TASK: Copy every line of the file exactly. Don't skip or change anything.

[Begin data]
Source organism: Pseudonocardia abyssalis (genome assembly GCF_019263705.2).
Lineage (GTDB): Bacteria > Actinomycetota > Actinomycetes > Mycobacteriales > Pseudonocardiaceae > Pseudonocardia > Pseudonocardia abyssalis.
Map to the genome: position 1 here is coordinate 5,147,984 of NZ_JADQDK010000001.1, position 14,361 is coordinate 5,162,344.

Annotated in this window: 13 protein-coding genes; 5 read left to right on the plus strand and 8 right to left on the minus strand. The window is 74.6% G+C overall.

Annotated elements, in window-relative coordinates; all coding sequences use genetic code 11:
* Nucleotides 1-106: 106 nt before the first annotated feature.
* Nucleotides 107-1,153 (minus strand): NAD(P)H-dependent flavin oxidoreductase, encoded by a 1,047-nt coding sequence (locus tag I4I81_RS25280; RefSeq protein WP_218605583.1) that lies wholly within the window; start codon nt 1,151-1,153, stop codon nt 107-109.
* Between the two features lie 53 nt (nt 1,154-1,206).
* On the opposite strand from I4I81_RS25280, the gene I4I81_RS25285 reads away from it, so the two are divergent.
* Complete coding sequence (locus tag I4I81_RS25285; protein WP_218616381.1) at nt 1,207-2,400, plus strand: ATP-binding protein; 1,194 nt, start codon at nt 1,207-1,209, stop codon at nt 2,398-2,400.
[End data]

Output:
Source organism: Pseudonocardia abyssalis (genome assembly GCF_019263705.2).
Lineage (GTDB): Bacteria > Actinomycetota > Actinomycetes > Mycobacteriales > Pseudonocardiaceae > Pseudonocardia > Pseudonocardia abyssalis.
Map to the genome: position 1 here is coordinate 5,147,984 of NZ_JADQDK010000001.1, position 14,361 is coordinate 5,162,344.

Annotated in this window: 13 protein-coding genes; 5 read left to right on the plus strand and 8 right to left on the minus strand. The window is 74.6% G+C overall.

Annotated elements, in window-relative coordinates; all coding sequences use genetic code 11:
* Nucleotides 1-106: 106 nt before the first annotated feature.
* Nucleotides 107-1,153 (minus strand): NAD(P)H-dependent flavin oxidoreductase, encoded by a 1,047-nt coding sequence (locus tag I4I81_RS25280; RefSeq protein WP_218605583.1) that lies wholly within the window; start codon nt 1,151-1,153, stop codon nt 107-109.
* Between the two features lie 53 nt (nt 1,154-1,206).
* On the opposite strand from I4I81_RS25280, the gene I4I81_RS25285 reads away from it, so the two are divergent.
* Complete coding sequence (locus tag I4I81_RS25285; protein WP_218616381.1) at nt 1,207-2,400, plus strand: ATP-binding protein; 1,194 nt, start codon at nt 1,207-1,209, stop codon at nt 2,398-2,400.